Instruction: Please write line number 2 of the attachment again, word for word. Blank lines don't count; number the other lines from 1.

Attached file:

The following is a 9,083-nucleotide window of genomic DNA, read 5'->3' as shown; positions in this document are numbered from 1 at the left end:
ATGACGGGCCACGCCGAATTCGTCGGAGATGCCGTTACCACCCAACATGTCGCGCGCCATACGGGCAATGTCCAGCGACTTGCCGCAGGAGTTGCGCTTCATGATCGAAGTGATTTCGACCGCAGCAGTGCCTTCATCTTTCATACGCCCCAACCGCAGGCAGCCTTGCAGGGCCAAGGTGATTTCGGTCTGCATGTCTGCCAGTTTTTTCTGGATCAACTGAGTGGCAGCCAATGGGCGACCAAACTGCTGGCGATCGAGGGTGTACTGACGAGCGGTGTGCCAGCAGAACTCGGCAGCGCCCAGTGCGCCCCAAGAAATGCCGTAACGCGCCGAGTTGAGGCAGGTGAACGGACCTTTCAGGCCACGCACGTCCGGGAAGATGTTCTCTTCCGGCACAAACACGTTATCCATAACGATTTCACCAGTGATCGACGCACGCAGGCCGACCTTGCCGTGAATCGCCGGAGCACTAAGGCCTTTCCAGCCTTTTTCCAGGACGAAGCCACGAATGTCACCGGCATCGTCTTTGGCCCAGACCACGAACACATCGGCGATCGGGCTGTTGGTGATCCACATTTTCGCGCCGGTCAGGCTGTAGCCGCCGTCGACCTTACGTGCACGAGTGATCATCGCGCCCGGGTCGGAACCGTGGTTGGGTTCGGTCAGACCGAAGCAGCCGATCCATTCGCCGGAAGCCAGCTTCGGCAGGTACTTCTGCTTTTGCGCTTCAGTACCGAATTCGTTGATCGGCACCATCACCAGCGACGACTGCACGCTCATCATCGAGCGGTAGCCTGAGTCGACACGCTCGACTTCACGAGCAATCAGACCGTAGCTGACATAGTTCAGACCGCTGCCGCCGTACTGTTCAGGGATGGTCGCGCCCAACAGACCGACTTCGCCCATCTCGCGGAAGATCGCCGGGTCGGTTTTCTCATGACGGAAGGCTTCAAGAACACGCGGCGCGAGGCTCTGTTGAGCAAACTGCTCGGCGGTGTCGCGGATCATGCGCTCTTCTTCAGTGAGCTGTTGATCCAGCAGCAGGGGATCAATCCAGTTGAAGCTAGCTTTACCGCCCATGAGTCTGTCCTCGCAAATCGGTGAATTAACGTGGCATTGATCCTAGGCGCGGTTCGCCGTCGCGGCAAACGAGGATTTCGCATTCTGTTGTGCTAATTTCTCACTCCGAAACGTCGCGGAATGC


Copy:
ATGACGGGCCACGCCGAATTCGTCGGAGATGCCGTTACCACCCAACATGTCGCGCGCCATACGGGCAATGTCCAGCGACTTGCCGCAGGAGTTGCGCTTCATGATCGAAGTGATTTCGACCGCAGCAGTGCCTTCATCTTTCATACGCCCCAACCGCAGGCAGCCTTGCAGGGCCAAGGTGATTTCGGTCTGCATGTCTGCCAGTTTTTTCTGGATCAACTGAGTGGCAGCCAATGGGCGACCAAACTGCTGGCGATCGAGGGTGTACTGACGAGCGGTGTGCCAGCAGAACTCGGCAGCGCCCAGTGCGCCCCAAGAAATGCCGTAACGCGCCGAGTTGAGGCAGGTGAACGGACCTTTCAGGCCACGCACGTCCGGGAAGATGTTCTCTTCCGGCACAAACACGTTATCCATAACGATTTCACCAGTGATCGACGCACGCAGGCCGACCTTGCCGTGAATCGCCGGAGCACTAAGGCCTTTCCAGCCTTTTTCCAGGACGAAGCCACGAATGTCACCGGCATCGTCTTTGGCCCAGACCACGAACACATCGGCGATCGGGCTGTTGGTGATCCACATTTTCGCGCCGGTCAGGCTGTAGCCGCCGTCGACCTTACGTGCACGAGTGATCATCGCGCCCGGGTCGGAACCGTGGTTGGGTTCGGTCAGACCGAAGCAGCCGATCCATTCGCCGGAAGCCAGCTTCGGCAGGTACTTCTGCTTTTGCGCTTCAGTACCGAATTCGTTGATCGGCACCATCACCAGCGACGACTGCACGCTCATCATCGAGCGGTAGCCTGAGTCGACACGCTCGACTTCACGAGCAATCAGACCGTAGCTGACATAGTTCAGACCGCTGCCGCCGTACTGTTCAGGGATGGTCGCGCCCAACAGACCGACTTCGCCCATCTCGCGGAAGATCGCCGGGTCGGTTTTCTCATGACGGAAGGCTTCAAGAACACGCGGCGCGAGGCTCTGTTGAGCAAACTGCTCGGCGGTGTCGCGGATCATGCGCTCTTCTTCAGTGAGCTGTTGATCCAGCAGCAGGGGATCAATCCAGTTGAAGCTAGCTTTACCGCCCATGAGTCTGTCCTCGCAAATCGGTGAATTAACGTGGCATTGATCCTAGGCGCGGTTCGCCGTCGCGGCAAACGAGGATTTCGCATTCTGTTGTGCTAATTTCTCACTCCGAAACGTCGCGGAATGC